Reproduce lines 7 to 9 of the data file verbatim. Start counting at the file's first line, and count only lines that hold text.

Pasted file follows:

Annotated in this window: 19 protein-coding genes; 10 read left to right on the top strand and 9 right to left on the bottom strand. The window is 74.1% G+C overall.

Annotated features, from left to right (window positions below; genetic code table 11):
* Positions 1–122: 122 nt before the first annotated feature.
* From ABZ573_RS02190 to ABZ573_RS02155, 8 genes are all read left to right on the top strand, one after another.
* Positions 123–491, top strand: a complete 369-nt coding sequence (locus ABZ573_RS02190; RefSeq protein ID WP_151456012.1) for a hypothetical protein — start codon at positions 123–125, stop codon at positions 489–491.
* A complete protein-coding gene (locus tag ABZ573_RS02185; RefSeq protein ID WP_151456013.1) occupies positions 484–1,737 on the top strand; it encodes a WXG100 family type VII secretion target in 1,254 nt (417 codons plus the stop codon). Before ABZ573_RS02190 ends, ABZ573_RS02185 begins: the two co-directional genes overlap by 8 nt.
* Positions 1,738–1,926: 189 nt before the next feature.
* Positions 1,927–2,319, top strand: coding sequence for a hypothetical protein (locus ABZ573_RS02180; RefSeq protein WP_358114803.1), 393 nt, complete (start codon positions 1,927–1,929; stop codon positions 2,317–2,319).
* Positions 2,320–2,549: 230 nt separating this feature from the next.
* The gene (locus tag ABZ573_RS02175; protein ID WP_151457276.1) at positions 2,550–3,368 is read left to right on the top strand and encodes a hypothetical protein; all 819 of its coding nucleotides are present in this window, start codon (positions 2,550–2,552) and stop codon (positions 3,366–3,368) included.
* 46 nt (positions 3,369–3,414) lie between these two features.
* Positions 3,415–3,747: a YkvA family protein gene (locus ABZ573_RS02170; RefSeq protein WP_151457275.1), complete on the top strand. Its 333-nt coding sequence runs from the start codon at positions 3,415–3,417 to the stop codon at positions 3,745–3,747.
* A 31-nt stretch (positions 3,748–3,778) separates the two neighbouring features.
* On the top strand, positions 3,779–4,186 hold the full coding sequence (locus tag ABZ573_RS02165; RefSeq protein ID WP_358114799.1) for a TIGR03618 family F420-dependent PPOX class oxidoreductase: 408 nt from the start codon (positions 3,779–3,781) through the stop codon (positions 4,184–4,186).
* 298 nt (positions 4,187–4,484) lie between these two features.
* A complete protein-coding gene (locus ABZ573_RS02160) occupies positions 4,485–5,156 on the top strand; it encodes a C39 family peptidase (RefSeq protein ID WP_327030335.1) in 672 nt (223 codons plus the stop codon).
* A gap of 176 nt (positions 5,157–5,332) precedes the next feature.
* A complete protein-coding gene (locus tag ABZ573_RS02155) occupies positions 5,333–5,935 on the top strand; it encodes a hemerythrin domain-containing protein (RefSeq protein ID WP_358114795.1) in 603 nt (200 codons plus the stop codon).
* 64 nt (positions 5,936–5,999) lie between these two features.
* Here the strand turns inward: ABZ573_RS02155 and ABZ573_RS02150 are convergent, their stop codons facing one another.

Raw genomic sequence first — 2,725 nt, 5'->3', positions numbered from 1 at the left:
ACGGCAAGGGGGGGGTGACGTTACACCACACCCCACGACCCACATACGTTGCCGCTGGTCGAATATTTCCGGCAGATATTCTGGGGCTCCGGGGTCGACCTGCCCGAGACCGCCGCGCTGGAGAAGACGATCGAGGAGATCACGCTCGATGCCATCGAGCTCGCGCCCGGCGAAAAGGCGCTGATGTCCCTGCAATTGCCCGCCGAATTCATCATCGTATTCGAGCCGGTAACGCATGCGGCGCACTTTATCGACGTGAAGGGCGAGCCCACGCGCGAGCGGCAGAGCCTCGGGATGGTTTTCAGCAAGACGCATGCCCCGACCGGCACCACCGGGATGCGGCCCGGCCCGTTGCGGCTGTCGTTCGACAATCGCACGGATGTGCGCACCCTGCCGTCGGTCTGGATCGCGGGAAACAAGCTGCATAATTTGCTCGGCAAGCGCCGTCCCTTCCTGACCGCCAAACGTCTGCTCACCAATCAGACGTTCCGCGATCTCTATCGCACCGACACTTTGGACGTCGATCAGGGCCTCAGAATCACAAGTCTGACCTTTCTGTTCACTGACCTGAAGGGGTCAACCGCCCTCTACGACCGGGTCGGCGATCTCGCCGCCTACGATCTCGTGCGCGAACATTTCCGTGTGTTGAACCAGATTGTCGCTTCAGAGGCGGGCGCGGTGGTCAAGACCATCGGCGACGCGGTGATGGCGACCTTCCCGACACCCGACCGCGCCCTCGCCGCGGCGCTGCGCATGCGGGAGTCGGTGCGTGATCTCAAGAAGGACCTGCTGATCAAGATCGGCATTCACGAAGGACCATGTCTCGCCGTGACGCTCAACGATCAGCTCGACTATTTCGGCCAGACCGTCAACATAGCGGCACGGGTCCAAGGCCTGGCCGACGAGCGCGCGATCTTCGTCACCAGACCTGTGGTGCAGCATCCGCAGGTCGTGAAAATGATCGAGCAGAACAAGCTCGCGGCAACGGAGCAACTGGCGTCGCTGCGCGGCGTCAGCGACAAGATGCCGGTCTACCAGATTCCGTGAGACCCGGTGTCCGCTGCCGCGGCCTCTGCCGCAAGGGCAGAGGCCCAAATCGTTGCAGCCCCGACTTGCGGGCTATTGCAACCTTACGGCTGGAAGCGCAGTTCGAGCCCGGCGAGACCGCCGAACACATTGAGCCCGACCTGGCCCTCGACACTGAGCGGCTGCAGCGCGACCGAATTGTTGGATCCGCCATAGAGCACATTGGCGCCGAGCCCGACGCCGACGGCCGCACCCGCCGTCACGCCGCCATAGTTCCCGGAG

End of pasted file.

* Positions 1,738–1,926: 189 nt before the next feature.
* Positions 1,927–2,319, top strand: coding sequence for a hypothetical protein (locus ABZ573_RS02180; RefSeq protein WP_358114803.1), 393 nt, complete (start codon positions 1,927–1,929; stop codon positions 2,317–2,319).
* Positions 2,320–2,549: 230 nt separating this feature from the next.